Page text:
Friday, November 13, 2015

On my Mind: Personal Freedom, Being Offended, and Respect

 There is a battle as old as eternity that resurfaces over and over again: Should individuals be free to decide their own fate, or should someone else do it for them?  We see this battle played out in politics (democracy vs. communism), the workplace, popular culture (think of ANY movie - chances are this theme is in there somewhere!), families, communities, etc.  In fact, I'd be willing to bet that most conflicts boil down to issues of independence.

So what happens when we DECIDE something?  Logically, it should lead to us DOING something, right?  DECIDE and DO are two ends of the same stick.  When we pick up a stick that represents Choice A, we are also picking up the actions and consequences that go with it.  Without this link, the idea of deciding something falls apart.  For example, I can decide I want to lose weight, or become rich, or any other thing - but unless the corresponding "doing" takes place, the decision becomes meaningless.  In addition, the things we DO then have influence on the things we DECIDE in the future.  Again, two ends of the same stick.

A few situations in the news this week have made me realize that many today are experiencing a fundamental disconnect when it comes to this principle.  First - we have what I'll call the "culture of offense" that is growing daily.  Angry voices are continually shouting that they have been offended and someone must pay, the most recent being the University of Missouri incident.  Several students were offended by the actions of a few individuals making derogatory racial statements, and somewhere along the way, someone decided that it was the fault of the university president and that he should resign.  AND HE DID.  To many, this seems completely illogical.  Shouldn't the individuals that performed the acts be the ones held accountable?  How did we get to the place where the resignation of the university president sounds like a reasonable remedy to anyone?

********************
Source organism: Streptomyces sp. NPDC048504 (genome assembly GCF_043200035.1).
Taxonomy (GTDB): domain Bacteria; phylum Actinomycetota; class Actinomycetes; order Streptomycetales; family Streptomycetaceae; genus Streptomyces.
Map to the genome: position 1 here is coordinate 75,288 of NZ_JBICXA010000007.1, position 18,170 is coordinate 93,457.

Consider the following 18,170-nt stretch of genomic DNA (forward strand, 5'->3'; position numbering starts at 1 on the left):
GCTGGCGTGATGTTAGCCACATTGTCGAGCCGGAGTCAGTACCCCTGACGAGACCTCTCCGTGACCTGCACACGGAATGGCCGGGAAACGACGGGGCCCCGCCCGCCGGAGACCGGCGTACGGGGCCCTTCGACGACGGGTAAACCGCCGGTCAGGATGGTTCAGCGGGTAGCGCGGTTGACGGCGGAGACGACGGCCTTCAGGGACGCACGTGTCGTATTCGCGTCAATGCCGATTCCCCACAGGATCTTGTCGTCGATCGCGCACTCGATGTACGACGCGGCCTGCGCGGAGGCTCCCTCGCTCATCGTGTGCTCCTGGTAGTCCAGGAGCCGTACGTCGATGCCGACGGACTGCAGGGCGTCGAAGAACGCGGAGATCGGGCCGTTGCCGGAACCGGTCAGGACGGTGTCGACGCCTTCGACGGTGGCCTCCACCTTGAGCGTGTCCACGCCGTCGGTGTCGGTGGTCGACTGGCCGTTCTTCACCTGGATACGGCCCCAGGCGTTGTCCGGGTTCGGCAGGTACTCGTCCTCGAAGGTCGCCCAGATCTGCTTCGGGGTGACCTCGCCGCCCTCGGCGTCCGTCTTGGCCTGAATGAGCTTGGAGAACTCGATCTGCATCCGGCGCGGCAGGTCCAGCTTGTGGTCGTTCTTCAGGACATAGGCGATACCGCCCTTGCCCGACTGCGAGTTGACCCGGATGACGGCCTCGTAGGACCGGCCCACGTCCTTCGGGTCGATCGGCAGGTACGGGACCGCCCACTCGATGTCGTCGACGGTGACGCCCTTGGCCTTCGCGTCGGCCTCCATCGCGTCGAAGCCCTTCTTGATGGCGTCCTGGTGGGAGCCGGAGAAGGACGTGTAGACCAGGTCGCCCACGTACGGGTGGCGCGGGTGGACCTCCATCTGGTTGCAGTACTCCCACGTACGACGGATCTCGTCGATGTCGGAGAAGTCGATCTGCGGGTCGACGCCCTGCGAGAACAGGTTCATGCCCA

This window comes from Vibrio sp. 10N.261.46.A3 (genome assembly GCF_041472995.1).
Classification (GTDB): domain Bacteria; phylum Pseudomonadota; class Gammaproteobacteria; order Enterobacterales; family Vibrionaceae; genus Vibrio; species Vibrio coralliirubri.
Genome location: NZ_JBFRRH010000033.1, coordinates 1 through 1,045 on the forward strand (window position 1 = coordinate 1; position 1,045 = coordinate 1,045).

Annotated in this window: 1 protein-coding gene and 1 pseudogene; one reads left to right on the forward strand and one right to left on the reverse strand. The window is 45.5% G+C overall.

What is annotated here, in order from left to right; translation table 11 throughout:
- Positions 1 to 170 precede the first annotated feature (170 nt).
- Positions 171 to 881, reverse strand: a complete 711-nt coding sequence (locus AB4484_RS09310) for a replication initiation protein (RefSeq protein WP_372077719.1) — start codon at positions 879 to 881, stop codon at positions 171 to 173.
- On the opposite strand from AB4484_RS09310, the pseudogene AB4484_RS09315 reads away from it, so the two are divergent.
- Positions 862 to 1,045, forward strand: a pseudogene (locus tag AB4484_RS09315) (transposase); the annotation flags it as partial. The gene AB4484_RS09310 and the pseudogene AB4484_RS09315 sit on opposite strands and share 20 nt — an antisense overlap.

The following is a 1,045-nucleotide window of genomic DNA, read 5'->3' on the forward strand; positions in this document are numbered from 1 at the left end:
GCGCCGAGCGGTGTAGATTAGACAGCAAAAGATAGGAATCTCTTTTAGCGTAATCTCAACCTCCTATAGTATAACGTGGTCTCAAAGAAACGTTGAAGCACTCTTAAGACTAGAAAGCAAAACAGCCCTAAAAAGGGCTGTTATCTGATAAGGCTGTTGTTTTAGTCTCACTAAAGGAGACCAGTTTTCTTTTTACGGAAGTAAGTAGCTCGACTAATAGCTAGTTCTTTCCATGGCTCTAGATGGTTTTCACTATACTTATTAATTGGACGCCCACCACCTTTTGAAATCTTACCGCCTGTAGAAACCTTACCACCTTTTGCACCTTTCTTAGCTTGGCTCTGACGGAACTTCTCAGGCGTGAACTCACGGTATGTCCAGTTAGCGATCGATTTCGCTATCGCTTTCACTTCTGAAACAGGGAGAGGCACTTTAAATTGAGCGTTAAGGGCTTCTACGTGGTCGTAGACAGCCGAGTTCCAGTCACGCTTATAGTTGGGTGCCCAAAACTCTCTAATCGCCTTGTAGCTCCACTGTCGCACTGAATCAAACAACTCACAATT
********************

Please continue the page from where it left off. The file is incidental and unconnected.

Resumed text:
Before I get into discussing how this connects to our battle between DOING FOR MYSELF and DO IT FOR ME, let's set the racial issues aside for a moment.  I don't condone racism in any way, shape, or form.  Furthermore, I believe that if we can solve this dilemma, we can put so many of these battles behind us and truly move forward.  For the sake of our discussion, the derogatory statement hurled could have just as easily been "You're fat", "You're ugly", or "You're stupid or wrong."  The type of offense really doesn't matter as we explore this issue.

So just how does being offended fit into the issue of DOING FOR MYSELF vs DO IT FOR ME?  At the foundation of believing that an individual controls his or her own destiny is this belief - we can only decide for and control ourselves.  Because every one else possesses this same right of self determination, we truly cannot control anyone else.  Yet when we scream offense, are we not saying that THAT OTHER PERSON is in control of how we feel?  What would have happened if the individuals in Missouri to whom the slurs were directed would have simply turned, looked toward the offender and said "What an idiot. He sure doesn't know much about me and what I'm worth." ?  When we try to punish anyone and everyone who "offends" us, are we not trying to control the whole outside world instead of our own response?  I am not excusing any bad behavior, and individuals who break the law should certainly be held accountable, but we need to think though the repercussions of the culture of offense.  Often, it does the opposite of what is being sought.  It widens divides and bad feelings between individuals, the respect demanded is not received, and perhaps worst of all - we subject ourselves to a lot of unnecessary unhappiness.  When we take control and responsibility for our own emotions, we will be happier.

So what does that mean?  How do we handle offensive people and situations?  If it is an offense that is against the law, or against company policy, or school rules, by all means take appropriate action.  However, if it is an "offense" that is within that person's rights of free speech or religion, you may just have to make a choice.  Choose how much you are going to let that person's words control you and how you feel.  Feel free to discuss and respond responsibly.  However, you will never be able to demand agreement NOR respect.  Those are things that can only be freely given. You can however, choose to move on when there is no other effective solution. Keep being the person of worth that you are, and let your actions INSPIRE the respect you desire. 

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